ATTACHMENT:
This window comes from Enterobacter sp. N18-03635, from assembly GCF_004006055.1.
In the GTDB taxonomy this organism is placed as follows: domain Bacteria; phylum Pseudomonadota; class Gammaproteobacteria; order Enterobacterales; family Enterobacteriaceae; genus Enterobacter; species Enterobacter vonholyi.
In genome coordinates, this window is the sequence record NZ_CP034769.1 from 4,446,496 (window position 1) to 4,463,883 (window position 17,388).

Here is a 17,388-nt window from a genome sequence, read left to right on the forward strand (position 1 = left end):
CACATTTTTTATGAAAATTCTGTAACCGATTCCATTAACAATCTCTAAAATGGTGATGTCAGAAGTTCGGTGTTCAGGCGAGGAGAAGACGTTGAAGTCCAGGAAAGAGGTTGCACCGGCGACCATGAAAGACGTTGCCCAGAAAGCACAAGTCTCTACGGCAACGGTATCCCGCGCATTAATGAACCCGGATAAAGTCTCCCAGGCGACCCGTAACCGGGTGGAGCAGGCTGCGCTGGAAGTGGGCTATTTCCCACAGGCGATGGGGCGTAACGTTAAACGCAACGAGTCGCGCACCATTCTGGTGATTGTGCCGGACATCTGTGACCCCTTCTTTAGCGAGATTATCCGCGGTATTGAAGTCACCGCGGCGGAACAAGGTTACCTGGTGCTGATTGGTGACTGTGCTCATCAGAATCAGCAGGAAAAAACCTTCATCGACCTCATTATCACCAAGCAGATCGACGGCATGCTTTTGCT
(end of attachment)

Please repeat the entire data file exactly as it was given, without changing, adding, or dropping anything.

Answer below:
This window comes from Enterobacter sp. N18-03635, from assembly GCF_004006055.1.
In the GTDB taxonomy this organism is placed as follows: domain Bacteria; phylum Pseudomonadota; class Gammaproteobacteria; order Enterobacterales; family Enterobacteriaceae; genus Enterobacter; species Enterobacter vonholyi.
In genome coordinates, this window is the sequence record NZ_CP034769.1 from 4,446,496 (window position 1) to 4,463,883 (window position 17,388).

Here is a 17,388-nt window from a genome sequence, read left to right on the forward strand (position 1 = left end):
CACATTTTTTATGAAAATTCTGTAACCGATTCCATTAACAATCTCTAAAATGGTGATGTCAGAAGTTCGGTGTTCAGGCGAGGAGAAGACGTTGAAGTCCAGGAAAGAGGTTGCACCGGCGACCATGAAAGACGTTGCCCAGAAAGCACAAGTCTCTACGGCAACGGTATCCCGCGCATTAATGAACCCGGATAAAGTCTCCCAGGCGACCCGTAACCGGGTGGAGCAGGCTGCGCTGGAAGTGGGCTATTTCCCACAGGCGATGGGGCGTAACGTTAAACGCAACGAGTCGCGCACCATTCTGGTGATTGTGCCGGACATCTGTGACCCCTTCTTTAGCGAGATTATCCGCGGTATTGAAGTCACCGCGGCGGAACAAGGTTACCTGGTGCTGATTGGTGACTGTGCTCATCAGAATCAGCAGGAAAAAACCTTCATCGACCTCATTATCACCAAGCAGATCGACGGCATGCTTTTGCT